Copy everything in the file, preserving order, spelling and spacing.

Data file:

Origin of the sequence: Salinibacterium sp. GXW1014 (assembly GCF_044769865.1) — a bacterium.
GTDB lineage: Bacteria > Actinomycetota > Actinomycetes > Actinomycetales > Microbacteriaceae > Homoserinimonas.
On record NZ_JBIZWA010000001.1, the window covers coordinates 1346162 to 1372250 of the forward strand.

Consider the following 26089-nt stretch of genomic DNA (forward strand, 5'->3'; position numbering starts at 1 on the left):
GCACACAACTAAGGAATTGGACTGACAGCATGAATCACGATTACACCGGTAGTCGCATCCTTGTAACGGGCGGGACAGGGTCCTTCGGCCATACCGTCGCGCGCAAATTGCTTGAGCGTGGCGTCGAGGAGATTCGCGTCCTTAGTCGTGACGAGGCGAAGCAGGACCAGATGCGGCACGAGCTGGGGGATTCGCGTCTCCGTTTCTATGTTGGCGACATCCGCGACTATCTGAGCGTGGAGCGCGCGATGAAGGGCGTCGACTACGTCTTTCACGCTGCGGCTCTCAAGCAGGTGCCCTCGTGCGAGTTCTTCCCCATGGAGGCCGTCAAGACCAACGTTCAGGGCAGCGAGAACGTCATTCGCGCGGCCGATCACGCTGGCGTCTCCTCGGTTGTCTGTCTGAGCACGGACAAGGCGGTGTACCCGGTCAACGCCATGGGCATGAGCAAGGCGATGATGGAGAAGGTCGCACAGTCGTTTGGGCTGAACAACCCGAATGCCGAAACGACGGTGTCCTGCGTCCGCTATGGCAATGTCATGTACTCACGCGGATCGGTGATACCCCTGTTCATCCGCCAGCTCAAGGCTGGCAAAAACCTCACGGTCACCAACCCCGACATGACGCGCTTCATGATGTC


Origin of the sequence: Salinibacterium sp. GXW1014 (assembly GCF_044769865.1) — a bacterium.
GTDB lineage: Bacteria > Actinomycetota > Actinomycetes > Actinomycetales > Microbacteriaceae > Homoserinimonas.
On record NZ_JBIZWA010000001.1, the window covers coordinates 1346162 to 1372250 of the forward strand.

Consider the following 26089-nt stretch of genomic DNA (forward strand, 5'->3'; position numbering starts at 1 on the left):
GCACACAACTAAGGAATTGGACTGACAGCATGAATCACGATTACACCGGTAGTCGCATCCTTGTAACGGGCGGGACAGGGTCCTTCGGCCATACCGTCGCGCGCAAATTGCTTGAGCGTGGCGTCGAGGAGATTCGCGTCCTTAGTCGTGACGAGGCGAAGCAGGACCAGATGCGGCACGAGCTGGGGGATTCGCGTCTCCGTTTCTATGTTGGCGACATCCGCGACTATCTGAGCGTGGAGCGCGCGATGAAGGGCGTCGACTACGTCTTTCACGCTGCGGCTCTCAAGCAGGTGCCCTCGTGCGAGTTCTTCCCCATGGAGGCCGTCAAGACCAACGTTCAGGGCAGCGAGAACGTCATTCGCGCGGCCGATCACGCTGGCGTCTCCTCGGTTGTCTGTCTGAGCACGGACAAGGCGGTGTACCCGGTCAACGCCATGGGCATGAGCAAGGCGATGATGGAGAAGGTCGCACAGTCGTTTGGGCTGAACAACCCGAATGCCGAAACGACGGTGTCCTGCGTCCGCTATGGCAATGTCATGTACTCACGCGGATCGGTGATACCCCTGTTCATCCGCCAGCTCAAGGCTGGCAAAAACCTCACGGTCACCAACCCCGACATGACGCGCTTCATGATGTC